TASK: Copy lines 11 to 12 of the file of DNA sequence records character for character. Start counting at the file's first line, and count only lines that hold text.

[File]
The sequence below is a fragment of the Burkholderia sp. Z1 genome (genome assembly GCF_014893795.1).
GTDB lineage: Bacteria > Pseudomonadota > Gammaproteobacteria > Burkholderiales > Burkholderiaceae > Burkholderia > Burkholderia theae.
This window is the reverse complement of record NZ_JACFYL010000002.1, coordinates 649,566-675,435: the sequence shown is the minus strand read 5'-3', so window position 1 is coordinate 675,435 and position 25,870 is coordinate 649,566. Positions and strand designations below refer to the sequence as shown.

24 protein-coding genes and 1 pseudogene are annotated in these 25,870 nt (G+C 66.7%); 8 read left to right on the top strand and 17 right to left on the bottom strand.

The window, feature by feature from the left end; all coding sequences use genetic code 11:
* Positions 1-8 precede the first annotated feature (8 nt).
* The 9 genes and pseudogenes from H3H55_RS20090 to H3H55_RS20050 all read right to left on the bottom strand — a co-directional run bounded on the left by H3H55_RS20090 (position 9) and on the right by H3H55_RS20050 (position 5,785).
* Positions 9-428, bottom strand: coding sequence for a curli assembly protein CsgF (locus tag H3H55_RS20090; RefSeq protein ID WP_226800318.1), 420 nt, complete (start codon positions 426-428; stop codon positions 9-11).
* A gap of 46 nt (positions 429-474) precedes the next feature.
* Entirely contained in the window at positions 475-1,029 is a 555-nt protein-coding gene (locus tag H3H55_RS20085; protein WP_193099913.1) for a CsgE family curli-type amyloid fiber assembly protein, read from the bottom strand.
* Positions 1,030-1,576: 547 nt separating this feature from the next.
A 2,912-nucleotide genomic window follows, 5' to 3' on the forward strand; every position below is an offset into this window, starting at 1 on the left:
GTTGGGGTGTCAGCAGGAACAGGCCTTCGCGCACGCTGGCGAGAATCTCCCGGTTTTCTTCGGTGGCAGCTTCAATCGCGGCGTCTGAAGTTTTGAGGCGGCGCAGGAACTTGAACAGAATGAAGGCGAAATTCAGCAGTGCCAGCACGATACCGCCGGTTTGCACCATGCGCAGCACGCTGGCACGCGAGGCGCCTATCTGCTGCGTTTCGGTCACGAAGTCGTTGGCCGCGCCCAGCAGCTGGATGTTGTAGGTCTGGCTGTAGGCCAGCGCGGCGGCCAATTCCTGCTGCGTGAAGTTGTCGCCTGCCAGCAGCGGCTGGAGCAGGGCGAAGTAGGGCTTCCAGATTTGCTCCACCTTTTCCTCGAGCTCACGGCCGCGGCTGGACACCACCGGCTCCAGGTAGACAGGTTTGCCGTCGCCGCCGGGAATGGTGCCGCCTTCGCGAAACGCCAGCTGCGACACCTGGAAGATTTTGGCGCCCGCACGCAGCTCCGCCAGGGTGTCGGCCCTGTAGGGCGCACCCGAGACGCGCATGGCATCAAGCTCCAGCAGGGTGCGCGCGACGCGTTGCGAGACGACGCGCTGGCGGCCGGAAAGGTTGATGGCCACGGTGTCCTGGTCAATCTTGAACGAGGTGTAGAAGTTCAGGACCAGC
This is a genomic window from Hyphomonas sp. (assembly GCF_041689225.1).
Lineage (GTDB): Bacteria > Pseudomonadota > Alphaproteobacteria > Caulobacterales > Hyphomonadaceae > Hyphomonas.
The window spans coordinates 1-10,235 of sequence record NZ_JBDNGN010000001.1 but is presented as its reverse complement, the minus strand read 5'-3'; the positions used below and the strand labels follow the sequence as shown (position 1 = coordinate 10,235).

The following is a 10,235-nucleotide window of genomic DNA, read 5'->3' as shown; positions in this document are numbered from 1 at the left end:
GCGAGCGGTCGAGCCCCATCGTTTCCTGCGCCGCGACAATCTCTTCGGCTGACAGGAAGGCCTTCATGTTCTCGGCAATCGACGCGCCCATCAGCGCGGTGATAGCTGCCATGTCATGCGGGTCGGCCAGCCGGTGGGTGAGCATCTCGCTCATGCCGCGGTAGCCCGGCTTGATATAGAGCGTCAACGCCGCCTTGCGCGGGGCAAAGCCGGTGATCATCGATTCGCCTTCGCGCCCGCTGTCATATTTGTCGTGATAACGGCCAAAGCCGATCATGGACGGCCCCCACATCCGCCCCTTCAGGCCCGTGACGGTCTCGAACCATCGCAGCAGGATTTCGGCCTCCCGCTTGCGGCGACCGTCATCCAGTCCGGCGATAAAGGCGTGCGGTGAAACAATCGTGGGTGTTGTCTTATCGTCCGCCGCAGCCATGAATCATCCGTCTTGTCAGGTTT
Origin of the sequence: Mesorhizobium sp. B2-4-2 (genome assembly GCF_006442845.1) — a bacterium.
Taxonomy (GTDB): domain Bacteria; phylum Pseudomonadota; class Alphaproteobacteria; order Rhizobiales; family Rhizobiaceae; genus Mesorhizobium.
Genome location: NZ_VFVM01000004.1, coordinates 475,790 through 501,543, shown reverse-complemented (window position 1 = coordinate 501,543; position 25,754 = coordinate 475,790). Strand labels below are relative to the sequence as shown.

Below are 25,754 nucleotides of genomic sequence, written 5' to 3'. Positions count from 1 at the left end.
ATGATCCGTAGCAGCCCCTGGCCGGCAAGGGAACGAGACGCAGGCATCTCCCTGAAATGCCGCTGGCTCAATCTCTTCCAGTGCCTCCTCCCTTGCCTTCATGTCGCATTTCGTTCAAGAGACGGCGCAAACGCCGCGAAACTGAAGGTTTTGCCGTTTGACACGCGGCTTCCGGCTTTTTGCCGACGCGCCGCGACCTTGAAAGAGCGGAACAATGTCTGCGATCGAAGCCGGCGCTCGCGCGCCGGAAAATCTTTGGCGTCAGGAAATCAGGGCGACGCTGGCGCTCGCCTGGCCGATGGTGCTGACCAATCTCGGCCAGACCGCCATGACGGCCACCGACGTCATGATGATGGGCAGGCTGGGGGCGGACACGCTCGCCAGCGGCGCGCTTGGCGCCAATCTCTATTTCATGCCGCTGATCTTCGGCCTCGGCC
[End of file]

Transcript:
* Positions 1,030-1,576: 547 nt separating this feature from the next.
A 2,912-nucleotide genomic window follows, 5' to 3' on the forward strand; every position below is an offset into this window, starting at 1 on the left: